The 501kg Deadlift | Strongman vs Powerlifting
Updated: Mar 6, 2021
501 kilograms is an insane amount of weight to deadlift and it's no wonder that Hafþór "Thor" Júlíus Björnsson's effort is only the second time in history anyone has deadlifted half a metric ton or more from the floor.
There is problem, however.
Both powerlifting and some strongman events both contain a deadlift component to their competitions and often, the name is the only similarity.
When compared to IPF raw powerlifting (What we at NSBB know) both the equipment used and the rules in a strongman deadlift differ. These changes add up, the result of which is often a bigger weight lifted in strongman competition.
To compare, the strongest lifter in the IPF, Ray Williams, has a best deadlift of 398.5kg and Hafthor himself has a best powerlifting competition deadlift of 410kg (albeit on a deadlift bar, which we'll discuss soon). These figures alone highlight the contrast between the two events.
Before we discuss the equipment used in the strongman deadlift, let's be clear. We aren't trying to discredit the 501kg deadlift. This article is here to discuss the differences and talk about why you might see a difference in weight from powerlifting to strongman.
Below, we discuss the five key differences in equipment and rules between a strongman deadlift and an IPF powerlifting deadlift.
Video detailing the behind the scenes action of Thor's 501kg deadlift - the biggest ever.
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You might've noticed that the bar was bending a lot during Thor's 501kg deadlift. That's because in Strongman competitions the bar generally used is a purpose-built deadlift bar.
Deadlift bars are generally thinner in diameter than standard barbells, have lower tensile strength, and are slightly longer. All these factors allow the barbell to flex (or whip) more.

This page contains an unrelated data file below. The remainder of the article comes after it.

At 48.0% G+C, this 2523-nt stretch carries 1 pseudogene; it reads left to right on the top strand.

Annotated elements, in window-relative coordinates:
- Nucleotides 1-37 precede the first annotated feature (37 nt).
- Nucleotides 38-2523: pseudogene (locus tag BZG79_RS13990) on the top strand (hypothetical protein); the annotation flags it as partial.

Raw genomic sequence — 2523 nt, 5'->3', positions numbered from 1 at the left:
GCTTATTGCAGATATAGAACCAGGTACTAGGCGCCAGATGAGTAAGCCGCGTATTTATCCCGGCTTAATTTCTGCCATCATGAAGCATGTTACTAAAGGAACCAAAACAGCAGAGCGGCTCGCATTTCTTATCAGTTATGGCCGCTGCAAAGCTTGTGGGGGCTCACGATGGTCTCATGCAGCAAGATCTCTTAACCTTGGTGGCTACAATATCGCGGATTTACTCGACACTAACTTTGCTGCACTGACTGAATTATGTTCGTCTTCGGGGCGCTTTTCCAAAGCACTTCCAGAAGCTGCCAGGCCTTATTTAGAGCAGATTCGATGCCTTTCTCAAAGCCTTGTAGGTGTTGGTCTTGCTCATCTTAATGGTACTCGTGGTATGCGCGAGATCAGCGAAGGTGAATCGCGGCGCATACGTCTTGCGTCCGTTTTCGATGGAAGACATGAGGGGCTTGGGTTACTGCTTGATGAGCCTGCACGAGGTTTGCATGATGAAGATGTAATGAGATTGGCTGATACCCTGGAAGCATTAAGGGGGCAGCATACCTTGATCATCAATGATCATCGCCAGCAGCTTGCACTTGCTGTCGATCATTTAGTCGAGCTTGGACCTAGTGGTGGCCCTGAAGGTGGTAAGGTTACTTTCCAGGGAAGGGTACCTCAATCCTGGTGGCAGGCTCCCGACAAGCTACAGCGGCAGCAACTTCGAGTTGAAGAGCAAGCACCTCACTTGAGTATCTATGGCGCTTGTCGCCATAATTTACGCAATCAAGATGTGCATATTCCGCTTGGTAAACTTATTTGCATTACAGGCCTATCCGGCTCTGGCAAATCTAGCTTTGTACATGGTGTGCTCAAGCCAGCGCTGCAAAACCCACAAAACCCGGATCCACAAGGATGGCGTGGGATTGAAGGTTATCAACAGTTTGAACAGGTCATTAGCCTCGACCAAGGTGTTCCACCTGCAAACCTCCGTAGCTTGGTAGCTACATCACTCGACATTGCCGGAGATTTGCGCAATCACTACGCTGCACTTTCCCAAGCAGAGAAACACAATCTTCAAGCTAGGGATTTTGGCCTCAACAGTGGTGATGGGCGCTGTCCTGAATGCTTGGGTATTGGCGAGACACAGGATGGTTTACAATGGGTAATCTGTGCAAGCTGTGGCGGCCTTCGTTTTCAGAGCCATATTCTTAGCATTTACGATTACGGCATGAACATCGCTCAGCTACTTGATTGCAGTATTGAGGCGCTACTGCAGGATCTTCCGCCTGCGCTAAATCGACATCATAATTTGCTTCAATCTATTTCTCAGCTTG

In this case, the bar being used was likely a Rogue Ohio Deadlift Bar, which has a 27mm diameter and tensile strength of 190K. In contrast, an IPF approved power bar such as the Rogue Ohio Power Bar is 29mm thick and has a tensile strength of 205K.
So, why does this matter?
A deadlift bar will allow the lifter using it to get into a more advantageous, upright position when the weight leaves the floor and also lessen the range of motion of the lift. Power bars used in the IPF are made not to flex, which can result in it being harder for the bar to break the floor.
For contrast; Ray Williams deadlifting 398.5kg on a stiff Eleiko power bar.
Lifting straps are a staple item in many people's gym bags and for good reason. Straps will stop grip becoming a limiting factor in pulling exercises such as rows or the deadlift. Straps are looped around the user's wrist and then are wrapped around the bar. Believe it or not, 500kg is pretty hard to hold onto with bare hands.
As well as this, straps often allow you to place the bar lower in your hand (in the fingers) slightly reducing the range of motion during the deadlift.
Straps are often allowed in Strongman competitions to allow lifters to lift and control maximal weight. In IPF powerlifting competitions straps are not permitted but lifters often use them in training to stop their hands from tearing.